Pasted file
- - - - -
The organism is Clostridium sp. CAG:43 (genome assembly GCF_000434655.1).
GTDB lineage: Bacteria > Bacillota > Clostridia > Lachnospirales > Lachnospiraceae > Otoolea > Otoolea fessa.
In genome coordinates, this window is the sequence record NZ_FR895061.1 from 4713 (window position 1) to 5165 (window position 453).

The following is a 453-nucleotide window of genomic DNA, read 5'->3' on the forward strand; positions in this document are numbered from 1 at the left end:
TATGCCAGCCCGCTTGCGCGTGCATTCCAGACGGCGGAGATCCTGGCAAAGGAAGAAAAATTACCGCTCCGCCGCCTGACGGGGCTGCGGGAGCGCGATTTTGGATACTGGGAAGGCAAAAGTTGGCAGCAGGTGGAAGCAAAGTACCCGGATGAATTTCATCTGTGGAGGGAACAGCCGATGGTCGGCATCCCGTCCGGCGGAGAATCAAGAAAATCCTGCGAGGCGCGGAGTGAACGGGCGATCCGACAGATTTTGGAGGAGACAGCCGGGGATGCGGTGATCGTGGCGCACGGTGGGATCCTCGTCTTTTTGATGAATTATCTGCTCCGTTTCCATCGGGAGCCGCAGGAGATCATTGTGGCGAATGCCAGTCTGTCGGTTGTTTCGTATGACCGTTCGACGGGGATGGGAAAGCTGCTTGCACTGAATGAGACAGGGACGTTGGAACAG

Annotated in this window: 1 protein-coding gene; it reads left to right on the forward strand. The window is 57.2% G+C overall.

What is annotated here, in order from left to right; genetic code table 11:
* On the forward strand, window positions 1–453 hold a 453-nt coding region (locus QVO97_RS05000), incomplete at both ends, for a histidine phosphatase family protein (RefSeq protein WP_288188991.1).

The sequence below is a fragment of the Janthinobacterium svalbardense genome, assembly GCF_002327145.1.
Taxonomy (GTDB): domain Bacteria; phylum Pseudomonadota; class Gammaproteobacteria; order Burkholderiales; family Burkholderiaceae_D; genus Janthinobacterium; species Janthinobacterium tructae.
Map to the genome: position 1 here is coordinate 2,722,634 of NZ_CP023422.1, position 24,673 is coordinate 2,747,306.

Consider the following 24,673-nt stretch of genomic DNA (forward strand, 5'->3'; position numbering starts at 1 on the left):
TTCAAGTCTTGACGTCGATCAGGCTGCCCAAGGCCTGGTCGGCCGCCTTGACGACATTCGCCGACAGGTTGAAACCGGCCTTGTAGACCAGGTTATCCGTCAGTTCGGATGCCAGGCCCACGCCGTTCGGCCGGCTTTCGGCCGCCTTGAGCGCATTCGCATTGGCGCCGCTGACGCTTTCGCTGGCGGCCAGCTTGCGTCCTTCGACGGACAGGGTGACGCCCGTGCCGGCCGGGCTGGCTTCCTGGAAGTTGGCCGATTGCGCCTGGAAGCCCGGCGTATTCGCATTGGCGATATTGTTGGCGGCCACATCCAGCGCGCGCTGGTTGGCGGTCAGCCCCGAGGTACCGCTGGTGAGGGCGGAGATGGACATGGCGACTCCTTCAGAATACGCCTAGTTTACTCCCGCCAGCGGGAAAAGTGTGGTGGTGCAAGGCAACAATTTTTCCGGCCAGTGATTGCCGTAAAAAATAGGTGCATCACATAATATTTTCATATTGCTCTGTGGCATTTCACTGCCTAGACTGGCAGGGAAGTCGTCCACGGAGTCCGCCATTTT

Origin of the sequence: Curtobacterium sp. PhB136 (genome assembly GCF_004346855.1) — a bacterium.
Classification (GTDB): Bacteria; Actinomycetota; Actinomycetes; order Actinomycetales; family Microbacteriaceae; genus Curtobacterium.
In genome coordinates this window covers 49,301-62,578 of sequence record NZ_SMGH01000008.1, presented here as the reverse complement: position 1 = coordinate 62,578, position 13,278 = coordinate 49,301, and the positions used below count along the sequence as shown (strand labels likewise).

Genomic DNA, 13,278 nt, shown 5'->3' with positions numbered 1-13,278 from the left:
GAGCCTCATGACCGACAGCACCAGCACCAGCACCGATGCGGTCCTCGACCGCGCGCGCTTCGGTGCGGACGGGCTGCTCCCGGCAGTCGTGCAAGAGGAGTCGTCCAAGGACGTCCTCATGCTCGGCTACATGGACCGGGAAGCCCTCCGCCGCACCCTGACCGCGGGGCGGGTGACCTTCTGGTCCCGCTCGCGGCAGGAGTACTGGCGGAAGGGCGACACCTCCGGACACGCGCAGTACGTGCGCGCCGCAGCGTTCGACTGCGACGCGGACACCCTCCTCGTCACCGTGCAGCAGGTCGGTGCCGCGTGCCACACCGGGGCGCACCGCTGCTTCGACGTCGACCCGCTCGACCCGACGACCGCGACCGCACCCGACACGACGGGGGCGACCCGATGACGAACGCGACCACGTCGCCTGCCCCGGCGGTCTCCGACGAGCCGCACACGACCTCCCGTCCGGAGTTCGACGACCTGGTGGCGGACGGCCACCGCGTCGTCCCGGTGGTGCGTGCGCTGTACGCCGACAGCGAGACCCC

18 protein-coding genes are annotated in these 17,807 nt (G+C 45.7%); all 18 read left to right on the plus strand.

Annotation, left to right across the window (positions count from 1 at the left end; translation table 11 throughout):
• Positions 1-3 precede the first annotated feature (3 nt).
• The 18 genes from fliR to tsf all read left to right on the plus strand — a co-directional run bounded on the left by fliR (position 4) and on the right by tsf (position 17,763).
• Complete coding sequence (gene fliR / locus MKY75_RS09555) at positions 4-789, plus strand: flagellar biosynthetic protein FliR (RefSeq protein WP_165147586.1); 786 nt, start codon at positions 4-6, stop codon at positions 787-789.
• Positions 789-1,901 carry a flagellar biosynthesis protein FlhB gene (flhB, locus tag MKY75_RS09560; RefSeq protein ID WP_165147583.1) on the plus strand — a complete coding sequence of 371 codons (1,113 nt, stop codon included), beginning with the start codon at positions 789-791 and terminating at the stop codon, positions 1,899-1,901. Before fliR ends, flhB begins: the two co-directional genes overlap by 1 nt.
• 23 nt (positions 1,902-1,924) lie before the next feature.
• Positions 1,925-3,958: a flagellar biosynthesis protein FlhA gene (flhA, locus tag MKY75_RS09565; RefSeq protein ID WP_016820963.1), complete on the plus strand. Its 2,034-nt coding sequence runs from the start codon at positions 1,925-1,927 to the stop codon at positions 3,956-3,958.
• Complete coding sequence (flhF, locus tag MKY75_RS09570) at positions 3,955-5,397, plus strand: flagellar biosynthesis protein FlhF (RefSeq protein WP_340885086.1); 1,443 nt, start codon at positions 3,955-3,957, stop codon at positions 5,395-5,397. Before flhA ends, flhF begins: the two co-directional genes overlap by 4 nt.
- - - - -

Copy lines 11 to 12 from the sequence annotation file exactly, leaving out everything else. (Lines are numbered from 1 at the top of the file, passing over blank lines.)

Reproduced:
Map to the genome: position 1 here is coordinate 2,722,634 of NZ_CP023422.1, position 24,673 is coordinate 2,747,306.

Consider the following 24,673-nt stretch of genomic DNA (forward strand, 5'->3'; position numbering starts at 1 on the left):